• Pressure on the NHS, including current and projected occupancy.

However, there are no specific numerical trigger points, and the document added that there will be ‘some flexibility to weight these indicators against each other as the context demands’. 

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‘For example, hospital capacity in a given area will need to be considered in the light of the capacity in neighbouring areas and the feasibility of moving patients,’ the document said. 

‘Case detection rates will need to be weighted against whether the spread of the virus appears to be localised to particular communities.’ 

MailOnline analysed the data before Christmas, which suggested that swathes of Sussex, Hampshire and Oxfordshire would be the next areas to be hit by Tier Four restrictions before ministers ramped up restrictions in the area on Boxing Day.

The same set of data – taking into account the most up-to-date figures – suggests that most areas with the biggest outbreaks are already under the toughest curbs.

But the Department of Health statistics show 35 local authorities saw cases double in the week ending December 22.

And the three areas that saw their coronavirus infection rates grow the quickest – Isle of Wight (up 305.1 per cent), Copeland (up 193.2 per cent) and Herefordshire (up 171.8 per cent) – were all in Tier Two or Three.

Department of Health statistics also show that only 27 of 315 authorities in England – roughly 8.6 per cent – saw their weekly infection rate drop in the seven-day spell ending December 22.

This included Thanet, Swale and Dover – three boroughs of Kent that have been living under the harshest restrictions ever since England’s national lockdown ended on December 2.

It comes as health bosses today insisted the health service would ‘cope’ with the surge in patients, which will inevitably begin to ease over the next fortnight when the effects of the brutal Tier Four restrictions kick in. 

But Dr Katherine Henderson, president of the Royal College of Emergency Medicine, conceded there would be a ‘cost’ to pay, hinting that non-urgent treatment will have to be sacrificed once again. 

Thousands of patients were turfed out of hospital beds in the first wave to make room for an expected explosion in Covid admissions, which has left patients facing a huge backlog in getting their cancelled or postponed treatment.

NHS England data shows hospitals are still quieter than they were last winter, with just 88.6 per cent of available beds occupied in the week ending December 20, on average.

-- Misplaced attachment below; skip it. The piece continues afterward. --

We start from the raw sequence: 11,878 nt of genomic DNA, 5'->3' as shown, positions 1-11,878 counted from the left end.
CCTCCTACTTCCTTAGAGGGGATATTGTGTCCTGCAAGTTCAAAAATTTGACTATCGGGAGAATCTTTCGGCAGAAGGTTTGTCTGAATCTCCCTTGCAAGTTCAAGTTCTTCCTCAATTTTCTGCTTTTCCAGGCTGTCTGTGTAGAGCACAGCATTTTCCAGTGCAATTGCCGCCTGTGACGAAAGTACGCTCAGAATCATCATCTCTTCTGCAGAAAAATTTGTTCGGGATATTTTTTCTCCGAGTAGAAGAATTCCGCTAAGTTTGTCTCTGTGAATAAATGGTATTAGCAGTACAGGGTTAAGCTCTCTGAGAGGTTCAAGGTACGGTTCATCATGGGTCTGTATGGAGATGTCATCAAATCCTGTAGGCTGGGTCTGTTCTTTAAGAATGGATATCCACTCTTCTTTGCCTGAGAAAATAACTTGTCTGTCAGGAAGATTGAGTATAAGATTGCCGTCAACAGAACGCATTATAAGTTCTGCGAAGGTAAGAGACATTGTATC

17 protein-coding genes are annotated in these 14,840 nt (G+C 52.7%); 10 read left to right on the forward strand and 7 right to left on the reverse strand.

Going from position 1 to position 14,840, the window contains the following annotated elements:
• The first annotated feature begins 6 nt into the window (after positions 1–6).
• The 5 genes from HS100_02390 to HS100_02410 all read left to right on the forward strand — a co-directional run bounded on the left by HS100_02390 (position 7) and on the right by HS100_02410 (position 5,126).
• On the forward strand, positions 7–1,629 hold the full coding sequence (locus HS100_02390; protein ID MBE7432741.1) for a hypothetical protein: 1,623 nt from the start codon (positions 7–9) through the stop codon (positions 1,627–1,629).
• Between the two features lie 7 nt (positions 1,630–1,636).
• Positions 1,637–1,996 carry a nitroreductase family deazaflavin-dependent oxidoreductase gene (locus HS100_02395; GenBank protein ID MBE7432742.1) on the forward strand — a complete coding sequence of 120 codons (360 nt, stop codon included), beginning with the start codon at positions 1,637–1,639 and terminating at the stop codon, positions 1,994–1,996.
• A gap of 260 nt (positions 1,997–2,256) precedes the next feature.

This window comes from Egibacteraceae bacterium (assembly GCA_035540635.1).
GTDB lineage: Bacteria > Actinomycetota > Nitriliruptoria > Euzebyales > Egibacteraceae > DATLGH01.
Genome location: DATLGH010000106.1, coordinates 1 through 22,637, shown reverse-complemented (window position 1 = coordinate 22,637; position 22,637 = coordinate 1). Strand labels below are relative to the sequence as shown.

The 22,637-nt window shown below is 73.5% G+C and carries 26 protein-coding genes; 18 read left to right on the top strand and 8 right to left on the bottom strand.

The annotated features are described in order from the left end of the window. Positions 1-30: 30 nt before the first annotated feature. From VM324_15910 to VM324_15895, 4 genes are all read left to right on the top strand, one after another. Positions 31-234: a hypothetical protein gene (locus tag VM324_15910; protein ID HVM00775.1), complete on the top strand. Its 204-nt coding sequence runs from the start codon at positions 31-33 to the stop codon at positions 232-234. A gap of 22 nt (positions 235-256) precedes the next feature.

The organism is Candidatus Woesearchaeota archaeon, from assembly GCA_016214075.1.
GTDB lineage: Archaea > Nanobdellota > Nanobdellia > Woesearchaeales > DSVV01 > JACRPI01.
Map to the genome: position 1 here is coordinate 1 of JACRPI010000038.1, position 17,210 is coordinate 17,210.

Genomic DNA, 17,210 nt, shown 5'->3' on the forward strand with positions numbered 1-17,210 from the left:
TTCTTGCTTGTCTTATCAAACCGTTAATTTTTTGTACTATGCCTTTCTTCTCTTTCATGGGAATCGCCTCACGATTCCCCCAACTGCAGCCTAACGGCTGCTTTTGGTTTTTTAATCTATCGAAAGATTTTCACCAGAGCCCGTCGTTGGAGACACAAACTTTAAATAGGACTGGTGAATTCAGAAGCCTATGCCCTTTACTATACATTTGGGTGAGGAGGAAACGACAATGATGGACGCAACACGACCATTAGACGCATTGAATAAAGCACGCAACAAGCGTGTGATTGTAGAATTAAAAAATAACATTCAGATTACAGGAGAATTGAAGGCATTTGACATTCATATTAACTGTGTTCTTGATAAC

But health chiefs say the statistics don’t reveal the extra strain posed by Covid, which has led to segregated wards, medics constantly using PPE and staff having to self-isolate. A lack of staff mean most of the Government’s mothballed Nightingale hospitals – built to give the NHS extra breathing room – are lying empty.

REVEALED: THE AREAS WITH THE HIGHEST CORONAVIRUS INFECTIONS IN ENGLAND, FOR THE WEEK ENDING DECEMBER 22
LOCAL AUTHORITY INFECTION RATE – WEEK ENDING DECEMBER 22 LOCAL AUTHORITY INFECTION RATE – WEEK ENDING DECEMBER 22 LOCAL AUTHORITY INFECTION RATE – WEEK ENDING DECEMBER 22
Brentwood 1477.5 Mole Valley 384 Doncaster 215.5
Epping Forest 1455.7 Guildford 383.9 Fenland 215
Thurrock 1373.7 Rugby 379.1 Hinckley and Bosworth 214.8
Havering 1305.7 Lincoln 374.6 Charnwood 214.2
Castle Point 1286.8 Mid Sussex 368.8 Wyre Forest 213.2
Southend-on-Sea 1147.8 Oxford 363.4 East Northamptonshire 212.6
Basildon 1147.4 South Northamptonshire 357.7 Rochdale 212.2
Redbridge 1143.8 Oadby and Wigston 356 Salford 209.4
Rochford 1112.5 Northampton 355.3 Melton 208.9
Bexley 1112 Babergh 354.2 South Holland 208.4
Barking and Dagenham 1098.1 Tendring 352.1 Horsham 205.9
Hastings 1097.5 West Berkshire 340.8 Manchester 205.5
Medway 1054 Ribble Valley 338.3 Gosport 205.1
Broxbourne 1040.3 East Staffordshire 337.4 North Somerset 205.1
Tower Hamlets 1006.9 Waverley 334.1 South Ribble 204.9
Harlow 976.3 Wellingborough 333.7 East Cambridgeshire 204.8
Gravesham 966.9 North Hertfordshire 329.4 Bournemouth, Christchurch and Poole 204.4
Waltham Forest 955.7 Blackburn with Darwen 328 Eastleigh 203.6
Enfield 940.1 Norwich 325.8 Lancaster 203.4
Dartford 936.9 Sandwell 325.5 Barnsley 202.5
Newham 918.9 Southampton 313.2 North Warwickshire 202.3
Bromley 885.5 Birmingham 312.2 Corby 202.2